The top United States trade negotiator said China is failing to live up to its trade commitments from last year and that Washington would soon have “frank conversations” with Beijing.
In a speech Monday in Washington, U.S. Trade Representative Katherine Tai said, “China made commitments intended to benefit certain American industries, including agriculture, that we must enforce.”
China committed to adding an extra $200 billion in purchases of U.S. exports as part of the Phase One trade deal negotiated during former President Donald Trump’s administration.
Tai said China has fallen short of its purchase promises and said she would seek a meeting with her Chinese counterpart, Vice Premier Liu He, to review the matter.
“Above all else, we must defend — to the hilt — our economic interests,” Tai said at Monday’s event, hosted by the Center for Strategic and International Studies.
Continuing Trump’s approach
William Adams, a senior vice president and senior economist with PNC Financial Services Group, characterized the overall message of Tai’s speech as “one of continuity with the Trump administration’s approach to U.S.-China trade relations.”
U.S. President Joe Biden has kept the tariffs imposed by Trump in place while Tai conducted a months-long review of U.S. trade policy with China.
Tai said Monday that going forward, the Biden administration would exclude some Chinese imports from tariffs imposed by Trump. Most previous tariff exclusions expired at the end of last year.
While she rejected the idea of Phase Two talks, as envisioned by Trump, to discuss China’s domestic subsidies and other matters, she said such issues would still be part of U.S. talks with China going forward.
U.S. trade groups, which had been pushing the Biden administration to move quickly in laying out its China trade policy, largely welcomed Tai’s remarks.
“We applaud her readiness to engage in discussions with her Chinese counterparts” on trade issues, and “we agree with Ambassador Tai that China must be held accountable for their commitments under the Phase One agreement,” Doug Barry, spokesman for US-China Business Council, told VOA.
However, Barry said that his organization was still concerned about the possibility of more tariffs and that exclusions to tariffs were particularly important for farmers in the Midwest.
Tai did not rule out opening new investigations under Section 301 of the Trade Act of 1974, which could lead to new sanctions against China.
One source of tension is the subsidies China gives to industries including steel, solar and semiconductors which make it harder for U.S. companies to compete on the global market.
Tai described the situation as a “zero-sum dynamic” where “China’s growth and prosperity come at the expense of workers and economic opportunity here in the U.S. and other market-based democratic economies.”
In the past, Chinese President Xi Jinping has said it is important to the country’s national security to make Chinese goods essential to global supply chains.
“The dependence of the international industrial chain on our country has formed a powerful countermeasure and deterrent capability for foreign parties to artificially cut off supply,” Xi said in a speech in 2020.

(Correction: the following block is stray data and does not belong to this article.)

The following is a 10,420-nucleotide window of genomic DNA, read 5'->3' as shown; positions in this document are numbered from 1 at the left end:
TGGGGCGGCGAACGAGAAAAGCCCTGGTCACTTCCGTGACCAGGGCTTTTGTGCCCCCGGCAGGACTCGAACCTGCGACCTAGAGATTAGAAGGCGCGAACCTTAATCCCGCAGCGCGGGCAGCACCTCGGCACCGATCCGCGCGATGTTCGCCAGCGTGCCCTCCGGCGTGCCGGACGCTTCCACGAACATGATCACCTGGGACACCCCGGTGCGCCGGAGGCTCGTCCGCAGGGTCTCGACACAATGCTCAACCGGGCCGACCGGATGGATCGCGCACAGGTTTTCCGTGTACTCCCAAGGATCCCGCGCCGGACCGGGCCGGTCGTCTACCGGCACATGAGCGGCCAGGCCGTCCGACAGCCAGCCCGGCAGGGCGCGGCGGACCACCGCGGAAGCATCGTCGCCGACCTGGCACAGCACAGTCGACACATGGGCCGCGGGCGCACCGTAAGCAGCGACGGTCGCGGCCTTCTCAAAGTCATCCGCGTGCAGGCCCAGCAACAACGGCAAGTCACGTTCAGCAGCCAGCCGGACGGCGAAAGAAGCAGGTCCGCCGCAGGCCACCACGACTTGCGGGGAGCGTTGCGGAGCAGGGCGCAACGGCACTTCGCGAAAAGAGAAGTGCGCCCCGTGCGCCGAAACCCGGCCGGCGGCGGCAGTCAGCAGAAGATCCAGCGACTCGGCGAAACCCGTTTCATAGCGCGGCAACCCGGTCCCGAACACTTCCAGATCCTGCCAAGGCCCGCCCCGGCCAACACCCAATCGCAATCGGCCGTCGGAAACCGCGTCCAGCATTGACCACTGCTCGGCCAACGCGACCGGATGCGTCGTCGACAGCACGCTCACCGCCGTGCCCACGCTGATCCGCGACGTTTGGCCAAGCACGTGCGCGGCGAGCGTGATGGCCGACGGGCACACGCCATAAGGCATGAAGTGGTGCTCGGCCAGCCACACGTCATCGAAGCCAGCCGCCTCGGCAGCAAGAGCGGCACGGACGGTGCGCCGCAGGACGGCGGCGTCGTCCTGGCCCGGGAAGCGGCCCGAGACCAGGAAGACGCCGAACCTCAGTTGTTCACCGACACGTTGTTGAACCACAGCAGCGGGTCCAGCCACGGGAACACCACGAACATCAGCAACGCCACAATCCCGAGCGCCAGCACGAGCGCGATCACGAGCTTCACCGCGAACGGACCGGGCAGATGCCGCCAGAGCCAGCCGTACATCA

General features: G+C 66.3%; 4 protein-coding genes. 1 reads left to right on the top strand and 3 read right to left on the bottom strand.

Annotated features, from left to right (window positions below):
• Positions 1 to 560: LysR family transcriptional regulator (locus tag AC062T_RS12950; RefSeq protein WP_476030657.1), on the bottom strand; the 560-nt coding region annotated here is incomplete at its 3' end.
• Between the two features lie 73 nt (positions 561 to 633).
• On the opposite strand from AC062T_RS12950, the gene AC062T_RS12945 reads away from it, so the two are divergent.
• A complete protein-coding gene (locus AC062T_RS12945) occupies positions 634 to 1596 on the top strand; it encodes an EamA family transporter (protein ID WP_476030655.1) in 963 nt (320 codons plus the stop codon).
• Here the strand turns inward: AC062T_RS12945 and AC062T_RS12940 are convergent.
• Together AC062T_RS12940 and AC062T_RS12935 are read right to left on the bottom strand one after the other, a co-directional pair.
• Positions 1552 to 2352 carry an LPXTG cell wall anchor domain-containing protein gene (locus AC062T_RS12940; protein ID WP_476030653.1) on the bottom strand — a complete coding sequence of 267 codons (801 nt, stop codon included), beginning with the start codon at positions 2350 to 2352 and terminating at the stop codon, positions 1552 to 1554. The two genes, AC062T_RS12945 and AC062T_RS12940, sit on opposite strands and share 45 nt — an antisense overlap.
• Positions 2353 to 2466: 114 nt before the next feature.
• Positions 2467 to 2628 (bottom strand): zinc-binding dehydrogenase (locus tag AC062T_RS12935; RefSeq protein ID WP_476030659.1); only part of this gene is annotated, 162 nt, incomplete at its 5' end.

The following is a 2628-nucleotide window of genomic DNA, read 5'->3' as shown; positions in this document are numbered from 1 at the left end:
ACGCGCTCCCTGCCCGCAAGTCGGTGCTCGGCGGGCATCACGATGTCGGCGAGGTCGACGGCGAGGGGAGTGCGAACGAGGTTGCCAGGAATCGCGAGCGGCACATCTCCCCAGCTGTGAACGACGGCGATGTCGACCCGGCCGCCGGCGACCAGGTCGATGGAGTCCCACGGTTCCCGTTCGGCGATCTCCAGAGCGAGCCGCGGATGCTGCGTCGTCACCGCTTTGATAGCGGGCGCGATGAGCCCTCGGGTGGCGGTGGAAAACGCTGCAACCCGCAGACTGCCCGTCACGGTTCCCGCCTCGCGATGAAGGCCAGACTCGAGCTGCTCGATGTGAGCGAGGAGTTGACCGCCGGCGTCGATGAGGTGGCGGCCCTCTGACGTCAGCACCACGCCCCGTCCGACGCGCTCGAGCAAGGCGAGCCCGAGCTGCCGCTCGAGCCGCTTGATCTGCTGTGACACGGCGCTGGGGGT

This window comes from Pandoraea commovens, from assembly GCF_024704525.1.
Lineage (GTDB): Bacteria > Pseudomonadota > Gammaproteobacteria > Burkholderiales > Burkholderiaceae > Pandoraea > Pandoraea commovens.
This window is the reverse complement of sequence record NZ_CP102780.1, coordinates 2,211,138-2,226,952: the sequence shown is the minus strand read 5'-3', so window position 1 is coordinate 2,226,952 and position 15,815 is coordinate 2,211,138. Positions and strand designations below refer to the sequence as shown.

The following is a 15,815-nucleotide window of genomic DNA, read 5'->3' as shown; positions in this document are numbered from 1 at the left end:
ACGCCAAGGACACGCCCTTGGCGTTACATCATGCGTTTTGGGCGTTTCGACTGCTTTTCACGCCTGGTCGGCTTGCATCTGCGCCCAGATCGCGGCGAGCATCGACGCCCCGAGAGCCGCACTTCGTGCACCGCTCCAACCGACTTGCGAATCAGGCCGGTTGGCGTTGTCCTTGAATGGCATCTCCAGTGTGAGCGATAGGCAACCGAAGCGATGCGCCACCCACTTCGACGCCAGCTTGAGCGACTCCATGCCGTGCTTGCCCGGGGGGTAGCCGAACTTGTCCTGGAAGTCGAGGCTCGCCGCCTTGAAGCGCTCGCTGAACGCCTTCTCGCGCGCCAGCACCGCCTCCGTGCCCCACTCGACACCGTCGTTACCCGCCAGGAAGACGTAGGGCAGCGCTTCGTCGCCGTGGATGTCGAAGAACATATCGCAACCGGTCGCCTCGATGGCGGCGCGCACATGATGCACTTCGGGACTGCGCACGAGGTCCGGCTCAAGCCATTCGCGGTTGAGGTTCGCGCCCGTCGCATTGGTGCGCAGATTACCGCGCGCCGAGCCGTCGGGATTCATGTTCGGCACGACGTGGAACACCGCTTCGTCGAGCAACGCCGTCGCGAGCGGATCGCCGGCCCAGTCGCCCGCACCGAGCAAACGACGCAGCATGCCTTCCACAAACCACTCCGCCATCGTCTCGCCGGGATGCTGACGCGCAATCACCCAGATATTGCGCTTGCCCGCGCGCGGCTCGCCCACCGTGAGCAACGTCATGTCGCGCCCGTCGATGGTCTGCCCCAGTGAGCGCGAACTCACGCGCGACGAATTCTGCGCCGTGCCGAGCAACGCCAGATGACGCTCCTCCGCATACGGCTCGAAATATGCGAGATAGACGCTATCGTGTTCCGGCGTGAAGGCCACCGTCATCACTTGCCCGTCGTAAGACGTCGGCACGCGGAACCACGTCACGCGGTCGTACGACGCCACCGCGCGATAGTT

In recent weeks as China has cracked down on its tech sector, Chinese Vice Premier Liu He sought to reassure business leaders that government support for industry will continue. “Guidelines and policies for supporting the private economy have not changed… and will not change in the future,” Liu said according to a report from Xinhua news agency.
‘May Not Change’
Gary Hufbauer, a senior fellow at the Peterson Institute for International Economics, told VOA in an interview that Tai was “very critical” of Chinese subsidies and that her zero-sum view of China is “very much in the thinking of the Trump administration.”
Tai’s speech also highlighted the Biden’s administration’s goal of working closer with allies to confront China, a difference from the Trump administration’s approach.
“The core of our strategy is a commitment to ensuring we work with our allies to create fair and open markets,” Tai said.
Tai said the United States would also focus on investing in U.S. workers and infrastructure across the country to “give American workers and businesses the boost needed to embrace their global competitiveness.”
She described the U.S.-China trade relationship as “one of profound consequence” and said the objective of engaging with China is “not to inflame trade tensions.”
“As the two largest economies in the world, how we relate to each other does not just affect our two countries. It impacts the entire world and billions of workers,” she said.
A senior Biden administration official told reporters Monday that China is “increasingly explicit that it is doubling down on its authoritarian, state-centric approach and is resistant to addressing our structural concerns.”
The official said, “We recognize that China simply may not change, and that we have to have a strategy that deals with China as it is rather than as we might wish it to be.”
Yinan Wang, Lin Yang and Forest Cong of the Mandarin Service contributed to this report.